Posts Tagged: response

Take Back Your Power

Have you ever been in a relationship with a partner or boss or acquaintance where the conversation gets ugly? Maybe you are shocked by what was said and frozen to silence. Or maybe you were angered and snapped back something equaling mean-spirited. Whatever the scenario, you’ve probably wished later that you were able to respond more wisely.

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Often, when a conversation or disagreement starts to go south, one or both parties begin acting childishly. They use sarcasm, threats, name-calling and blame shifting to prove their point or win. These are emotionally immature ways of communicating, with emotionally charged feelings that result in immature understanding and poor problem solving. No Bueno.

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It doesn’t have to be that way. Although you can’t control what the other person does or says, you can control how you respond. Often reactions to negative stimulus (like mean words, gestures or attitudes) are automatic and unconscious. We barely even recognize what we are doing or saying until it’s over. Today, I’ll give you some tips on how to recognize your part in the unhealthy dynamic and ways to improve.

For a little exercise, choose a recent argument or dilemma in which you reacted problematically. If you can become more aware of your own thoughts, feelings, and actions, even the unconscious ones, you’re much more likely to gain control of them. Here are some questions to ask yourself so you can be less reactive to painful stimulus:

  • Why was I so angry/scared/withdrawn?
  • What exactly was I feeling when it happened?
  • Does that feeling remind me of a familiar feeling from my past?
  • Did I react similarly this time as I used to react to past painful stimulus?
  • Knowing what I know now, what would have been an appropriate response?
  • What kind of response would have solved the problem instead of added to it?

Once you are able to answer these questions with certainty, you will be twice as likely to respond with wisdom the next time you are faced with a painful or scary stimulus. We can not control or be responsible for other people’s choices or behaviors, but we can determine how we will respond to them. This is especially true in long standing close relationships because behavior patterns can be observed and even predicted. We know that another challenge will arise and another disagreement will emerge. Think about how you might want to respond next time with the following tips:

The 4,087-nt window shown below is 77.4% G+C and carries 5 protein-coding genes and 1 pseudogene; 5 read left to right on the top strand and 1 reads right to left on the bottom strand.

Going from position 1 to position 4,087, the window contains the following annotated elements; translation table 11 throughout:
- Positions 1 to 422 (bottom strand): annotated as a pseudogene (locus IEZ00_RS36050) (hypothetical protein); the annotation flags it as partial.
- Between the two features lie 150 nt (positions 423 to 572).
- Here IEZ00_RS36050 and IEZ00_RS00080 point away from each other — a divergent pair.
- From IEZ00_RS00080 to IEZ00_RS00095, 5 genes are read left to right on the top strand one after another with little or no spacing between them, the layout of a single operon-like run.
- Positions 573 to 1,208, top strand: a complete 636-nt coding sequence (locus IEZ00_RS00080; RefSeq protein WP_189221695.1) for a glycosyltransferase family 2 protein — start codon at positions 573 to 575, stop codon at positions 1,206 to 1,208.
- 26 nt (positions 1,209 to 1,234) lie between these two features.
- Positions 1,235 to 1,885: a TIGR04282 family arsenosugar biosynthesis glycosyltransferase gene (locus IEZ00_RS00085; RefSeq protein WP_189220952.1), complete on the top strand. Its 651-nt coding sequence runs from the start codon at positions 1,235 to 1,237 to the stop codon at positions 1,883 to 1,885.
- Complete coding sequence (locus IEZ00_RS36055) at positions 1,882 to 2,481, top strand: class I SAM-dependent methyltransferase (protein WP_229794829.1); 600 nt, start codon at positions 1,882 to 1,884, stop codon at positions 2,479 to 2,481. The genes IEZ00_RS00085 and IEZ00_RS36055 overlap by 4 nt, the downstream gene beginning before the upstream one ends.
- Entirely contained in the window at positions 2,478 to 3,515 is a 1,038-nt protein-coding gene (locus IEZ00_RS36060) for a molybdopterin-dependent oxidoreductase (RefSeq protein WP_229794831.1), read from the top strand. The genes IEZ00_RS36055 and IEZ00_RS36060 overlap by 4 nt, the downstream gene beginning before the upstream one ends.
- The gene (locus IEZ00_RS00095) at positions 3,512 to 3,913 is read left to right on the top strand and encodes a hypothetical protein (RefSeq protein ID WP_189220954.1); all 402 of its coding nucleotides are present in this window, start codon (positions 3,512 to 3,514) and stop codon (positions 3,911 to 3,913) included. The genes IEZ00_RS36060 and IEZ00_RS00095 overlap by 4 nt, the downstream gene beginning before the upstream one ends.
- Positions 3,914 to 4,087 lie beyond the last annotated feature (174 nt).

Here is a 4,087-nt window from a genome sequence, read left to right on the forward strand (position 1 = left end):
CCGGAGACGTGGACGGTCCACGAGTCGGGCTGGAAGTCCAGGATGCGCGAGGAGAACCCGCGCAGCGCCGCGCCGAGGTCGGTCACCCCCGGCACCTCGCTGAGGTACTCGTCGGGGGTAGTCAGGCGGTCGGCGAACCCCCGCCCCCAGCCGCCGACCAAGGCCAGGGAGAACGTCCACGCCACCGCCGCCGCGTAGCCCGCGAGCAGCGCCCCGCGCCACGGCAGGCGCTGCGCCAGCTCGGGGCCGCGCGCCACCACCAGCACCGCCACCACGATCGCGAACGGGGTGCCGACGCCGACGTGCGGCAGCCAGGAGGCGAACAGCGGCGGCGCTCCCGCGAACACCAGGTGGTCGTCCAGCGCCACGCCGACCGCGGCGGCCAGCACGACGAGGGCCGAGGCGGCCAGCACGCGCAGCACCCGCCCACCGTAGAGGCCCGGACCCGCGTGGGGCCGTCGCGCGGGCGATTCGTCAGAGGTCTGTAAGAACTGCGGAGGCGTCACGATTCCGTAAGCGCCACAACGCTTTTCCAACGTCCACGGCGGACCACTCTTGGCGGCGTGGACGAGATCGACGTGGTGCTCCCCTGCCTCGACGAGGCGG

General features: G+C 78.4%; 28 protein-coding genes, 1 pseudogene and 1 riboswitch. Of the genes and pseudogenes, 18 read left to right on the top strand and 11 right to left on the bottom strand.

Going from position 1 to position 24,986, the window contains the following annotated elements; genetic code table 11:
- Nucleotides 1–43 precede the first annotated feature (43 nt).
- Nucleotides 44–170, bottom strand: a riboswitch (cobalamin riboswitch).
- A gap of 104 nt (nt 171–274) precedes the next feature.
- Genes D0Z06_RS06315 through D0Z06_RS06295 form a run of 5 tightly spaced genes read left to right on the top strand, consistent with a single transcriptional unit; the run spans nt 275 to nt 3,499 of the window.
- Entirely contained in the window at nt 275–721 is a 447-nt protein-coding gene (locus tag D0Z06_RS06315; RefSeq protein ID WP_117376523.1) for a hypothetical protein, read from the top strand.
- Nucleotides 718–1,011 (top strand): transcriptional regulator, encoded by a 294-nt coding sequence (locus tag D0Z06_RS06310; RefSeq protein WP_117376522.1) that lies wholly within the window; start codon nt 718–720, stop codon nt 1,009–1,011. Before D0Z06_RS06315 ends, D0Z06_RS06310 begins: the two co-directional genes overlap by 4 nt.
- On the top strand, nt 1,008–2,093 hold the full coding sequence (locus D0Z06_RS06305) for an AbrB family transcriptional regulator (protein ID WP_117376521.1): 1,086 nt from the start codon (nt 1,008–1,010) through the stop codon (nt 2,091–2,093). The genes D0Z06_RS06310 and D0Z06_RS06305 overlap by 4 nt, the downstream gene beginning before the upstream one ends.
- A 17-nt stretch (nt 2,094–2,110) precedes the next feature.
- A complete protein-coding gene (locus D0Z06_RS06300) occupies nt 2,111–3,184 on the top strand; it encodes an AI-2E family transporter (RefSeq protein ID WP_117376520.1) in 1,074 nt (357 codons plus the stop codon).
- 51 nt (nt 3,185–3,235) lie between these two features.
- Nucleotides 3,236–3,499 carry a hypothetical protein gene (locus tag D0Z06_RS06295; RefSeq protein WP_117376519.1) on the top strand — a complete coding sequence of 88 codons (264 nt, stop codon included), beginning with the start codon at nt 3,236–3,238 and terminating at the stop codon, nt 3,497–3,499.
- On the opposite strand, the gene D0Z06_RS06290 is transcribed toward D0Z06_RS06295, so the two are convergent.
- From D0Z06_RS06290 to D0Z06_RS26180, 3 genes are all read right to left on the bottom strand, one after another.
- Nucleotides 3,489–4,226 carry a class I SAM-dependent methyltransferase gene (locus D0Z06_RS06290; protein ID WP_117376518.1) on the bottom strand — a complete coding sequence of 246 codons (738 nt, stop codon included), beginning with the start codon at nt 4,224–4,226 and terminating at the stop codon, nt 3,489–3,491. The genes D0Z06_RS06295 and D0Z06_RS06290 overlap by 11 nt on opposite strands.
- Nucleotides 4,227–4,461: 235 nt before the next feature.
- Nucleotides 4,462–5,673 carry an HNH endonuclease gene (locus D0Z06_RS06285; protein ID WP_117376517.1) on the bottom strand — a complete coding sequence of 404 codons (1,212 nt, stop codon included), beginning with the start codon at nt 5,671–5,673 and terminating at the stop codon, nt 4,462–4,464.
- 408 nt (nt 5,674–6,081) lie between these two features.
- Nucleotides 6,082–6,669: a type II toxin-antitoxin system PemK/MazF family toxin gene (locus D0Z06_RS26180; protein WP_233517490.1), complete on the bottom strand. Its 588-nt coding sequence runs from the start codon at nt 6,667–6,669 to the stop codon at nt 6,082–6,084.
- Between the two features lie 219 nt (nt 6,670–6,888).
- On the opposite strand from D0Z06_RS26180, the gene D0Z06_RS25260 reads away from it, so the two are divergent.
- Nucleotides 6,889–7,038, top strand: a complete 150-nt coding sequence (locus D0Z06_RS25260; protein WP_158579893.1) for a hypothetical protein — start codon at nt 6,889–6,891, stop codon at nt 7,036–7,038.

• Recognize your triggers.
  • Slow down your response enough to think it through.
  • Imagine yourself responding the way you want to.
  • Recognize your personal needs for respect.
  • Determine your boundaries ahead of time.
  • Assert those boundaries with love and respect.

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This list might take us our lifetime to master, but the energy trying is always worth it. Being a student of our own feelings and behavior adds value to out circle of influence. The more we are able to harness the power of our response, the stronger we become, the straighter we hold our heads, and the better we are treated in return. We can not expect others to value us more than we value ourselves. Taking hold of ourselves, while connecting with others in emotionally adult ways is the call for all of us.

Responding to Abusive Language and Behavior

Controlling your reactivity in a relationship is a powerful communication tool for strong and healthy relationships. But, what about abusive language or behavior in relationships? How should you respond to that?

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The last two blog posts have discussed the difference between a Survival Reaction verses a Wise Response, and how to harness the power of your response to affect real relationship improvement. Today, we will talk about  what to do in response to emotionally or physically harmful behavior. But first, let’s explore the tactics abusers use to keep us baffled, degraded, and powerless.